For patients with locoregionally advanced NPC, concurrent CTX with or without neoadjuvant CTX is adopted. The typical regimen for neoadjuvant CTX uses a combination of cisplatin (80–100 mg/m2, d1) and 5-fluorouracil (total dose: 4000 mg/m2, d1-5) administered intravenously every 3 weeks in 2 cycles before RT starts. While for concurrent CTX the regimen delivers cisplatin (80–100 mg/m2, d1) alone at the same time as RT every 3 weeks in 2 or 3 cycles.

2.3. Study instruments

The instruments consisted of a sociodemographic and clinical data questionnaire, a weighing scale, the Chinese version of the M. D. Anderson Symptom Inventory - Head and Neck Module (MDASI-HN-C), and the Chinese version of the Functional Assessment of Cancer Therapy - Head and Neck Scale (FACT-H&N-C) (version 4).

The sociodemographic and clinical data questionnaire was designed to collect information on gender, age, place of residence, educational level, marital status, occupational status, monthly household income, body weight before RT, co-morbidities, stage of disease, type of RT, number of times of RT, and whether being treated with CTX. The data were collected by participants’ self-reporting and review of medical records.

Patients’ current body weight was measured by a weighing scale. The weighing scale has an electronic screen and the body weight can be displayed on it directly. The unit for body weight is kilogram with one digit after the decimal point. Patients were required to weigh themselves twice to assure the accuracy of reading. Weight loss was calculated by subtracting current body weight from the body weight before RT.

The MDASI-HN-C was used to examine symptom clusters among NPC patients. The 28-item MDASI-HN is a validated head and neck cancer (HNC) specific instrument (Rosenthal et al., 2007) with 3 subscales: 13 core MDASI items that assess the severity of generic cancer related symptoms, 9 HNC-specific items that rate the severity of symptoms associated with HNC, and 6 interference items that evaluate the influence of symptoms on daily living activities. All symptoms are rated on a 0–10 scale to indicate the presence and severity of the symptoms in the last 24 h, with 0 indicating “not present” and 10 “as bad as you can imagine”. The interference items are also measured on a 0–10 scale, with 0 indicating “did not interfere” and 10 “interfered completely”. In this study, the Cronbach's α coefficients were 0.91, 0.85 and 0.88 for the 13 core MDASI items, the 9 HNC-specific items, and the 6 interference items, respectively.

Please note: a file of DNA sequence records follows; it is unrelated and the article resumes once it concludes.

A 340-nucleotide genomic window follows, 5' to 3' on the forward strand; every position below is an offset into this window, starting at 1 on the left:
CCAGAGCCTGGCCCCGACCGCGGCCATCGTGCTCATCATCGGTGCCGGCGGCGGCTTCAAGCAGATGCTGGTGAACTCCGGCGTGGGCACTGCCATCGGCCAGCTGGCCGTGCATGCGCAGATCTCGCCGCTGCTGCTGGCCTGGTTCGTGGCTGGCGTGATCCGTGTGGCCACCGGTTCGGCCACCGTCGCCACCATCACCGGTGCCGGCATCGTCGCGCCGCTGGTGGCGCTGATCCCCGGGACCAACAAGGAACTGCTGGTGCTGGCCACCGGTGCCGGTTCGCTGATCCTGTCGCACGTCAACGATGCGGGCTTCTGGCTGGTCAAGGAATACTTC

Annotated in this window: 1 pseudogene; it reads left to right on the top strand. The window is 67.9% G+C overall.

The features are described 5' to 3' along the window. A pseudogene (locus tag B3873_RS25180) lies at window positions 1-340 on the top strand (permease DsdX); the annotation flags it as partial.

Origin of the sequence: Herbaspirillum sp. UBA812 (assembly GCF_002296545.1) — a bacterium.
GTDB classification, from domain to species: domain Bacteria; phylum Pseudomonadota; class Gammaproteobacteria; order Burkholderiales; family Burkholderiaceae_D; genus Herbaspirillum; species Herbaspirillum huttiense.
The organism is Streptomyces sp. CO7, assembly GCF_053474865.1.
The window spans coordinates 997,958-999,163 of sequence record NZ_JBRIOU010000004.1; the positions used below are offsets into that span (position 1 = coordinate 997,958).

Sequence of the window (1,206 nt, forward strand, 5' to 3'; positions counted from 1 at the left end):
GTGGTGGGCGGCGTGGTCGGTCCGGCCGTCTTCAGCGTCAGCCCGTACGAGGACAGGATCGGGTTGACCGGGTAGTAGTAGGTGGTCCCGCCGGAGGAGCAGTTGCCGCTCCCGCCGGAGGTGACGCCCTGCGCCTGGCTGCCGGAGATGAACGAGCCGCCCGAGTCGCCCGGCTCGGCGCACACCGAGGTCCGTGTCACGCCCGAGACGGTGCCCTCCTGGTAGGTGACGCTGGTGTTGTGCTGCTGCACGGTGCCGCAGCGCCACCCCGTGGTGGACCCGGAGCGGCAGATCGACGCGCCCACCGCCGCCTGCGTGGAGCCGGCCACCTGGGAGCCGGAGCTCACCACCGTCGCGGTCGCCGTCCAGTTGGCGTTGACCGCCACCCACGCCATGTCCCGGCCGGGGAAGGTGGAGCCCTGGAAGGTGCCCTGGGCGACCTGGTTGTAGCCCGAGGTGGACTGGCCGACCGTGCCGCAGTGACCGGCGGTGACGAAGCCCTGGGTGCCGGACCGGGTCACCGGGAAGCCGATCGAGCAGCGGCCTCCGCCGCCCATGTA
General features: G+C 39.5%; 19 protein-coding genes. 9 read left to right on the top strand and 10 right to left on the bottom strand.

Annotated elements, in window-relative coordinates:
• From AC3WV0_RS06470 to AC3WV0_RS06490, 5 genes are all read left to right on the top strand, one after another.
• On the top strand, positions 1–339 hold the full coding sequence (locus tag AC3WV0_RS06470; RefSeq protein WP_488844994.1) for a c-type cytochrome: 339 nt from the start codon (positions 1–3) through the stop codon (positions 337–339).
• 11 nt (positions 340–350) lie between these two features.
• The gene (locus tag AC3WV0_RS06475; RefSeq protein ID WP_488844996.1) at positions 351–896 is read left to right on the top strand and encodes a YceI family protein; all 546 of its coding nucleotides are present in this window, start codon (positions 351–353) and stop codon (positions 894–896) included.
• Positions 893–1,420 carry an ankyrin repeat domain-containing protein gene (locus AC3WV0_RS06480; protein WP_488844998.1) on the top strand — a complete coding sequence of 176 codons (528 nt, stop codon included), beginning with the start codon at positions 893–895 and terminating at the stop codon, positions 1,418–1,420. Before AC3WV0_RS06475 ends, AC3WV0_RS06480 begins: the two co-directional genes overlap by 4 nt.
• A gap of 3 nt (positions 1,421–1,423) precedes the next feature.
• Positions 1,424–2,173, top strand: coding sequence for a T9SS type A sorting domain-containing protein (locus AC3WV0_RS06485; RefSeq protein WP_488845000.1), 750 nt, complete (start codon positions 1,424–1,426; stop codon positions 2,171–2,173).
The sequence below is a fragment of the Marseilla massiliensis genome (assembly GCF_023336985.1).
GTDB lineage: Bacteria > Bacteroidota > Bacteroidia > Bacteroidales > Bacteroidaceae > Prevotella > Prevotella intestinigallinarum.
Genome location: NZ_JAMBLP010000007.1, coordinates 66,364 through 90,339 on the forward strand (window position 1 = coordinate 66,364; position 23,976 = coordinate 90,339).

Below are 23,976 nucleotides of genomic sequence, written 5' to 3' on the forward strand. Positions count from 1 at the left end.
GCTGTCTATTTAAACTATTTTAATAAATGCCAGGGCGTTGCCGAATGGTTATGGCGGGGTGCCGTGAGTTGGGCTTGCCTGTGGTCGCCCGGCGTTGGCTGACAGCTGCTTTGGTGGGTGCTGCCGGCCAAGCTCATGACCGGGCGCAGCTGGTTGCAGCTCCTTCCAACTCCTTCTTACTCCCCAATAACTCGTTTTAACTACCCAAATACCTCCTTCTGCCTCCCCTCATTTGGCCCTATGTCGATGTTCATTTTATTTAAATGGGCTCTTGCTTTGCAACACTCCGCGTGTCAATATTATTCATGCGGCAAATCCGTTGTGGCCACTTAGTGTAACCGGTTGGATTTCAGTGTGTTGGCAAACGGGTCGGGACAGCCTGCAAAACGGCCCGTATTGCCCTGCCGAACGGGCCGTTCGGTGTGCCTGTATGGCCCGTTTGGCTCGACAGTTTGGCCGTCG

The 39-item FACT-H&N (version 4) is a validated HNC-specific QOL instrument (List et al, 1996 and Ringash et al, 2008) consisting of 5 subscales that measure patients' physical well-being (7 items), social/family well-being (7 items), emotional well-being (6 items), functional well-being (7 items) and HNC-specific QOL issues (12 items) in the past 7 days. The score ranges from 0 to 4 (0 = not at all; 1 = a little bit; 2 = somewhat; 3 = quite a bit; 4 = very much). The Cronbach's α coefficient was 0.87 for the FACT-H&N-C in the current study.

2.4. Data analysis

The Statistical Package for Social Sciences version 21 software (SPSS Inc., Chicago, IL) was used for data analysis, and the level of significance set at 0.05. Descriptive statistics, including the mean, standard deviation (SD) and frequency (%), were used to describe the study sample. Principal axis factor analysis with oblimin rotation was adopted to identify symptom clusters of NPC patients from the 13 core symptoms and 9 HNC-specific symptoms in the MDASI-HN-C respectively, to keep in line with the instrument development methods as well as for empirical reasons. Kaiser's criterion was employed to retain factors with an eigenvalue greater than 1.0. A cutoff value of 0.3 for factor loading was chosen to determine which items belonged to a certain factor (Pallant, 2013). Pearson product-moment correlation was adopted to assess the intercorrelations of symptoms within clusters. Independent t-test, one-way analysis of variance (ANOVA) and Pearson product-moment correlation were used, as appropriate, to examine the relationships between symptom clusters and patients' sociodemographic and clinical characteristics, symptom interference and QOL.